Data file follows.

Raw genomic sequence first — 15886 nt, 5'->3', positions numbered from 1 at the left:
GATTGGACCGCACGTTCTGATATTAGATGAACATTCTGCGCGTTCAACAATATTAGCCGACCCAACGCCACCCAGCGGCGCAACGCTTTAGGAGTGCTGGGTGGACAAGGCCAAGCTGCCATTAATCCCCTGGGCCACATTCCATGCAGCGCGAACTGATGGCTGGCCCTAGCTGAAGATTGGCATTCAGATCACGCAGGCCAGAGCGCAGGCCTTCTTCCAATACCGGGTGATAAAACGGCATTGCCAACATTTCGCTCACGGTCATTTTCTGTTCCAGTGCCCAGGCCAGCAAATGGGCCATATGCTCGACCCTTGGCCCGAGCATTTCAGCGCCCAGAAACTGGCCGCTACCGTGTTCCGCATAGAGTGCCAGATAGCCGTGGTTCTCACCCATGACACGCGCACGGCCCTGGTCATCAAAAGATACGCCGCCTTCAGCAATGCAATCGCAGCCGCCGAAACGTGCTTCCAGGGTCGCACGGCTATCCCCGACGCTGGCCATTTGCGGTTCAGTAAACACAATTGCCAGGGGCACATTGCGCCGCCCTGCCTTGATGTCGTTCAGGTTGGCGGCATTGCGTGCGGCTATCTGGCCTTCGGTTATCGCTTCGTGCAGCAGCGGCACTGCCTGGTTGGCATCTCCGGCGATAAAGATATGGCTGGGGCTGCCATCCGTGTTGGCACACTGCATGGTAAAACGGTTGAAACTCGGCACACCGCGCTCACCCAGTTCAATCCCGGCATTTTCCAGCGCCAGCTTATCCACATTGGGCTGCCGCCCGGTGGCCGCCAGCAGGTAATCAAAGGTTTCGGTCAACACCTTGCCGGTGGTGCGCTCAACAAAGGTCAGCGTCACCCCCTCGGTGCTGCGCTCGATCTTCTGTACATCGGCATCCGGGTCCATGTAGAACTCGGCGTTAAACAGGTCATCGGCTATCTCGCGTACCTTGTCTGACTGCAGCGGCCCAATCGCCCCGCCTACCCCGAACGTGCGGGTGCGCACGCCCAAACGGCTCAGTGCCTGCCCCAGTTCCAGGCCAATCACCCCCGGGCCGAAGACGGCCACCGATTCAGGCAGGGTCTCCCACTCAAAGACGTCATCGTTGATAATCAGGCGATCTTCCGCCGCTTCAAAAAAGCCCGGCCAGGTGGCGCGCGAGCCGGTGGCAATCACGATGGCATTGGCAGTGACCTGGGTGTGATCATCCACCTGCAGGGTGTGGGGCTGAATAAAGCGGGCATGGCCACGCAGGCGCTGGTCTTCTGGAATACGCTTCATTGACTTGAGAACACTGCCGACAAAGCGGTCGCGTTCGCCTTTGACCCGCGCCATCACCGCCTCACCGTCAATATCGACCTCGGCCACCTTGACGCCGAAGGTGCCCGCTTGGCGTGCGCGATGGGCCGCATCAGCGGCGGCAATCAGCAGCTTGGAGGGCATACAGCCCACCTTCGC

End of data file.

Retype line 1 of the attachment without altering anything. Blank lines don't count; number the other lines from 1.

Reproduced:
Raw genomic sequence first — 15886 nt, 5'->3', positions numbered from 1 at the left: